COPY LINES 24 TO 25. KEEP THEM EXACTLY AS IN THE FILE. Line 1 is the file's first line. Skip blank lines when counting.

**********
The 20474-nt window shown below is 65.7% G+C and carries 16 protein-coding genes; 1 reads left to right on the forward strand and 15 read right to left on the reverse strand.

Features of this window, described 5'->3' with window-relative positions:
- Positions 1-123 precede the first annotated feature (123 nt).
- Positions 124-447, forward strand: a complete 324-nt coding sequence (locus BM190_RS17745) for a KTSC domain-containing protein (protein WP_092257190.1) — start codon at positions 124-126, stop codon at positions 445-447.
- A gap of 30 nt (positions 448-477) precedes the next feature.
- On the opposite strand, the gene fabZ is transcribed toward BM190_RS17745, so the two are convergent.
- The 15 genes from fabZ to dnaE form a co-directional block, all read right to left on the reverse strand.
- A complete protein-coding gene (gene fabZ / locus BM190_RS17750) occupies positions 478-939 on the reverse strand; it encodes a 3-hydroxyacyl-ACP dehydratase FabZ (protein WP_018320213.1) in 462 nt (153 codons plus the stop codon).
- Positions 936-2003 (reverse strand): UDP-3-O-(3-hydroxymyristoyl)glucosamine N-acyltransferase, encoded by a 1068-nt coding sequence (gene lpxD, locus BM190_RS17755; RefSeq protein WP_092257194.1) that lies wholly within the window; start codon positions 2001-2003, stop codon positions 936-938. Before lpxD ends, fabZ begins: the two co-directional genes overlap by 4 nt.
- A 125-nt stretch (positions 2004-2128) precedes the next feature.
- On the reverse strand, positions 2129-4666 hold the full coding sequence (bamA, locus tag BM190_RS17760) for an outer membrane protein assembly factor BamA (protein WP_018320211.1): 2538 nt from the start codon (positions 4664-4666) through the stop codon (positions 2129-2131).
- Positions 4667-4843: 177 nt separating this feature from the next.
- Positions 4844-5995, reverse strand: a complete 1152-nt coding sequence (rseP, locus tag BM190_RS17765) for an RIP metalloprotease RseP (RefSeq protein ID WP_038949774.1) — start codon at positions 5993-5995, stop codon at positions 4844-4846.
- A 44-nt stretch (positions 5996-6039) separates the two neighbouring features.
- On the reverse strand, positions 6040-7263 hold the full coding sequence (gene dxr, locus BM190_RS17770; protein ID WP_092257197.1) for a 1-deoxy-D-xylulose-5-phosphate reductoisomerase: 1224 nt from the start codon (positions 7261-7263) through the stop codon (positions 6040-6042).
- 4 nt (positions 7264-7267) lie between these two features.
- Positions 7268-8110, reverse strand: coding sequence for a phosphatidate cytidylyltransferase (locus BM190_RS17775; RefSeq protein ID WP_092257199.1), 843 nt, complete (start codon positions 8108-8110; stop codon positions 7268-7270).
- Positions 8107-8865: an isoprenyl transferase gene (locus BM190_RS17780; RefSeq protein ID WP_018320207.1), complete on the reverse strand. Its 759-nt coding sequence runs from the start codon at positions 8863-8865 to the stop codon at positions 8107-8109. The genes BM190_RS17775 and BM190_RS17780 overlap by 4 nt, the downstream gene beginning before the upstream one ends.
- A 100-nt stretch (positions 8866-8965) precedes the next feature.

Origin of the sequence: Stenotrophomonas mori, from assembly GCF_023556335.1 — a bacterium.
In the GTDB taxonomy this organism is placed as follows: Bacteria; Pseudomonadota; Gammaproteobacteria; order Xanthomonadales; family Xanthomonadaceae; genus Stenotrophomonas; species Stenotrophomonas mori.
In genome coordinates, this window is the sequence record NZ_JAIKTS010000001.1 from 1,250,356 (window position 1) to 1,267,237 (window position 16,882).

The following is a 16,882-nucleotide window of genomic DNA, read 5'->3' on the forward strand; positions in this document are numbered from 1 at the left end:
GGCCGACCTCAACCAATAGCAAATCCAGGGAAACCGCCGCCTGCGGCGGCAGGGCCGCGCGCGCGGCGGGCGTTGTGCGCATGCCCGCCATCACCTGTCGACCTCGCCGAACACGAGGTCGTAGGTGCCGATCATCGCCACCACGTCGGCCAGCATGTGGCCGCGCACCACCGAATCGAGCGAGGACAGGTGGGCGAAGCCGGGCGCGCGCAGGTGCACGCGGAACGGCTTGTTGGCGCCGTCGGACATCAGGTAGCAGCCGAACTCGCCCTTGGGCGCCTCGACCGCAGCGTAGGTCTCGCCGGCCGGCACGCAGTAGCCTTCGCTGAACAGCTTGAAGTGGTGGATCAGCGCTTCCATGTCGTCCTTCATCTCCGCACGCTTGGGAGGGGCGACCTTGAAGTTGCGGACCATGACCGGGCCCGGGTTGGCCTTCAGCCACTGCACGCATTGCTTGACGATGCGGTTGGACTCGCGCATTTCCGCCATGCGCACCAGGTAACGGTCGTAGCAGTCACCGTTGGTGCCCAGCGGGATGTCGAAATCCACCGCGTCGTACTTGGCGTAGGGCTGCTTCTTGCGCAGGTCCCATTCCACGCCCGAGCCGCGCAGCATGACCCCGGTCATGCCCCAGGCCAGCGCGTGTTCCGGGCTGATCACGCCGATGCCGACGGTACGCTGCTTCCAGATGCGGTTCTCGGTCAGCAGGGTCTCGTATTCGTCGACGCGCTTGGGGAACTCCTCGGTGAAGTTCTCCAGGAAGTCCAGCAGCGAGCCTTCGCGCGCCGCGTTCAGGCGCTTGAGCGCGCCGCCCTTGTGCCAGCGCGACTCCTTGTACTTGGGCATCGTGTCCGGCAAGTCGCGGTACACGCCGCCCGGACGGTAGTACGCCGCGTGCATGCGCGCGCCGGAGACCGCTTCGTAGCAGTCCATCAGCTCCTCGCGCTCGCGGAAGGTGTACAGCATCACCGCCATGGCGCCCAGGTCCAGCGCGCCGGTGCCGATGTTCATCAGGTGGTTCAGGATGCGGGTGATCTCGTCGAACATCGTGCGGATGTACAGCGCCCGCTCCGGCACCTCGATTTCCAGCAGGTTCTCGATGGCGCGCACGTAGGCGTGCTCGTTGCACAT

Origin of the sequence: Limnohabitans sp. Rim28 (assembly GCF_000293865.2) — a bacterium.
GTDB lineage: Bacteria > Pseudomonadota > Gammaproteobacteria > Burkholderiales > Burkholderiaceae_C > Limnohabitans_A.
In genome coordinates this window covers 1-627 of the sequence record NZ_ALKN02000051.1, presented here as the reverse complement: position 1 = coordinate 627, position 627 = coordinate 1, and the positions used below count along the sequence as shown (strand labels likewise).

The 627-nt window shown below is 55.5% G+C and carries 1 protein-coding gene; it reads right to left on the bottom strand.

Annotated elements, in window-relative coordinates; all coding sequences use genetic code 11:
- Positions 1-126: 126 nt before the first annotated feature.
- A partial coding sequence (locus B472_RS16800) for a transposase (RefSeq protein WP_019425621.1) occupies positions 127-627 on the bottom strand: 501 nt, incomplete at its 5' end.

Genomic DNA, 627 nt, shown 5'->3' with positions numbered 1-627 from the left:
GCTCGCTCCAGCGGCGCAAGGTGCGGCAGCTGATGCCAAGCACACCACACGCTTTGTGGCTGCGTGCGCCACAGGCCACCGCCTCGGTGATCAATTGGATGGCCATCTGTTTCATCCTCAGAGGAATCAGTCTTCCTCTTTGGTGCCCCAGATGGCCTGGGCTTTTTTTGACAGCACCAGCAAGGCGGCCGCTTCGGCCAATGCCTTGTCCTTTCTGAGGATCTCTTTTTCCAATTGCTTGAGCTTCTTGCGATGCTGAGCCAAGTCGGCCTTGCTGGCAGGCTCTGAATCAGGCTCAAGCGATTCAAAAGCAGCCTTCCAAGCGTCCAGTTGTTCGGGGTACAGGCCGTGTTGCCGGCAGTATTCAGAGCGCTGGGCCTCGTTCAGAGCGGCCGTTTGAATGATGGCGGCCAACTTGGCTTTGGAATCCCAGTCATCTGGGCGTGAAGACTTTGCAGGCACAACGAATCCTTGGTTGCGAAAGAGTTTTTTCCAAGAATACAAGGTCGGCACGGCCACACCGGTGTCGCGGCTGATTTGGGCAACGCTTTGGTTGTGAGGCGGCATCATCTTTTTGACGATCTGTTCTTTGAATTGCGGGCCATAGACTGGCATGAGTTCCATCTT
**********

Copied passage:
GGCCGACCTCAACCAATAGCAAATCCAGGGAAACCGCCGCCTGCGGCGGCAGGGCCGCGCGCGCGGCGGGCGTTGTGCGCATGCCCGCCATCACCTGTCGACCTCGCCGAACACGAGGTCGTAGGTGCCGATCATCGCCACCACGTCGGCCAGCATGTGGCCGCGCACCACCGAATCGAGCGAGGACAGGTGGGCGAAGCCGGGCGCGCGCAGGTGCACGCGGAACGGCTTGTTGGCGCCGTCGGACATCAGGTAGCAGCCGAACTCGCCCTTGGGCGCCTCGACCGCAGCGTAGGTCTCGCCGGCCGGCACGCAGTAGCCTTCGCTGAACAGCTTGAAGTGGTGGATCAGCGCTTCCATGTCGTCCTTCATCTCCGCACGCTTGGGAGGGGCGACCTTGAAGTTGCGGACCATGACCGGGCCCGGGTTGGCCTTCAGCCACTGCACGCATTGCTTGACGATGCGGTTGGACTCGCGCATTTCCGCCATGCGCACCAGGTAACGGTCGTAGCAGTCACCGTTGGTGCCCAGCGGGATGTCGAAATCCACCGCGTCGTACTTGGCGTAGGGCTGCTTCTTGCGCAGGTCCCATTCCACGCCCGAGCCGCGCAGCATGACCCCGGTCATGCCCCAGGCCAGCGCGTGTTCCGGGCTGATCACGCCGATGCCGACGGTACGCTGCTTCCAGATGCGGTTCTCGGTCAGCAGGGTCTCGTATTCGTCGACGCGCTTGGGGAACTCCTCGGTGAAGTTCTCCAGGAAGTCCAGCAGCGAGCCTTCGCGCGCCGCGTTCAGGCGCTTGAGCGCGCCGCCCTTGTGCCAGCGCGACTCCTTGTACTTGGGCATCGTGTCCGGCAAGTCGCGGTACACGCCGCCCGGACGGTAGTACGCCGCGTGCATGCGCGCGCCGGAGACCGCTTCGTAGCAGTCCATCAGCTCCTCGCGCTCGCGGAAGGTGTACAGCATCACCGCCATGGCGCCCAGGTCCAGCGCGCCGGTGCCGATGTTCATCAGGTGGTTCAGGATGCGGGTGATCTCGTCGAACATCGTGCGGATGTACAGCGCCCGCTCCGGCACCTCGATTTCCAGCAGGTTCTCGATGGCGCGCACGTAGGCGTGCTCGTTGCACAT

Origin of the sequence: Limnohabitans sp. Rim28 (assembly GCF_000293865.2) — a bacterium.